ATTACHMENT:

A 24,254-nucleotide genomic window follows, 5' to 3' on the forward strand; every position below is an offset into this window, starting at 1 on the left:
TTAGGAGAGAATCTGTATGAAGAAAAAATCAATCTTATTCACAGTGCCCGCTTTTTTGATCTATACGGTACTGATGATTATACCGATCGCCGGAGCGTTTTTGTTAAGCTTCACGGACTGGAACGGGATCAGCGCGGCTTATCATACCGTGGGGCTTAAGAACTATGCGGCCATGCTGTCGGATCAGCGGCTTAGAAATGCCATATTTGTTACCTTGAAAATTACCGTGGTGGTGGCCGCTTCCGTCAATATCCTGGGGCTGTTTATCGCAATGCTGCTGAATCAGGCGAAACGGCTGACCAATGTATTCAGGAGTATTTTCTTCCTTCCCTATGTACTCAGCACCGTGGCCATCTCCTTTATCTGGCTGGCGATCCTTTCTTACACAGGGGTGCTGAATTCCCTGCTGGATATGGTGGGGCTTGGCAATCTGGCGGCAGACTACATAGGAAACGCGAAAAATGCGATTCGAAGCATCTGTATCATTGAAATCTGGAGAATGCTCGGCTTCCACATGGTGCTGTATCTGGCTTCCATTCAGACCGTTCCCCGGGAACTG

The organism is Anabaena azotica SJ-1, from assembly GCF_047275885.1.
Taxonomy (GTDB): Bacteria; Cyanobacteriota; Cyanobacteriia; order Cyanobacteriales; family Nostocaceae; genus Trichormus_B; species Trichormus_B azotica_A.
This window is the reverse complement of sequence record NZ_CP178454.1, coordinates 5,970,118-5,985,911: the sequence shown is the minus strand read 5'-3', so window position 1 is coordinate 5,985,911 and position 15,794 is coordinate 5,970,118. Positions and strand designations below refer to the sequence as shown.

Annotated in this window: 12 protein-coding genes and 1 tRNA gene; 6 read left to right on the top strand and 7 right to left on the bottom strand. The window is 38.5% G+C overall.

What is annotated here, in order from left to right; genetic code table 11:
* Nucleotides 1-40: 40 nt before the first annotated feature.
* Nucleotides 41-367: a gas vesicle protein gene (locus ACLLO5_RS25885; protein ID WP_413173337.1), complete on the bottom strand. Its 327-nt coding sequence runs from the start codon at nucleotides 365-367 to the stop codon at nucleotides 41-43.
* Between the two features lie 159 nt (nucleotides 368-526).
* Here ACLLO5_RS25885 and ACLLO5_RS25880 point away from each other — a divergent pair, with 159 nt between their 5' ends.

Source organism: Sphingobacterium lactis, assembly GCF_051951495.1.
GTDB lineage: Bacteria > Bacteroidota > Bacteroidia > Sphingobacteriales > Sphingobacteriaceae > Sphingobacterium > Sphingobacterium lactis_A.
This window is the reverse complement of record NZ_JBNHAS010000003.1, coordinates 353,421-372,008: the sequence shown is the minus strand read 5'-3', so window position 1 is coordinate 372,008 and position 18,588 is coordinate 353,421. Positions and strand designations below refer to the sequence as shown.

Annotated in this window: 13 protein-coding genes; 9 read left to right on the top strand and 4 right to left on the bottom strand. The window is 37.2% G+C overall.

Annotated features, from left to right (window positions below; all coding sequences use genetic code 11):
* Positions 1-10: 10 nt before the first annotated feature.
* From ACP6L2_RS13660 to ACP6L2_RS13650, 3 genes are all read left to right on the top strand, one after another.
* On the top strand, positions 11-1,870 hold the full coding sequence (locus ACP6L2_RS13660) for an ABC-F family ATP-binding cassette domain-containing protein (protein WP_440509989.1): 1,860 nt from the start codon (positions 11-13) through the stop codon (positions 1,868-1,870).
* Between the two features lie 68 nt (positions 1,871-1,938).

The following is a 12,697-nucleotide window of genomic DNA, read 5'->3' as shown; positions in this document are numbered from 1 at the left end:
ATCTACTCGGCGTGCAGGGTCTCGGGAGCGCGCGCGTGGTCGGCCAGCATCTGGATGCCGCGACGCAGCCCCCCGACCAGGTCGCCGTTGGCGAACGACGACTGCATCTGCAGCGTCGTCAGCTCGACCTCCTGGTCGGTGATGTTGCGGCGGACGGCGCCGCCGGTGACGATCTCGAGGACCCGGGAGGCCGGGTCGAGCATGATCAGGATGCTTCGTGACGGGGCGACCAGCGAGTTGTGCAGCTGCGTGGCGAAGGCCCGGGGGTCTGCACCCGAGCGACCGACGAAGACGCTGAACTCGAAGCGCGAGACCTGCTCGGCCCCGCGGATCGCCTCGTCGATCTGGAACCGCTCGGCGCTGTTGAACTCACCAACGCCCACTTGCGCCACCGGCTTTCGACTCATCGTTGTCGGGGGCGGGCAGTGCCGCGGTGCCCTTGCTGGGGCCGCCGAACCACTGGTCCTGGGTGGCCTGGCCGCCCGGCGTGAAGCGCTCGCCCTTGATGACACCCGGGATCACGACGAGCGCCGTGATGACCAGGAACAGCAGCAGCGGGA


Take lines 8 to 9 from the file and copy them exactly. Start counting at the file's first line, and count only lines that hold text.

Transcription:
* Nucleotides 1-40: 40 nt before the first annotated feature.
* Nucleotides 41-367: a gas vesicle protein gene (locus ACLLO5_RS25885; protein ID WP_413173337.1), complete on the bottom strand. Its 327-nt coding sequence runs from the start codon at nucleotides 365-367 to the stop codon at nucleotides 41-43.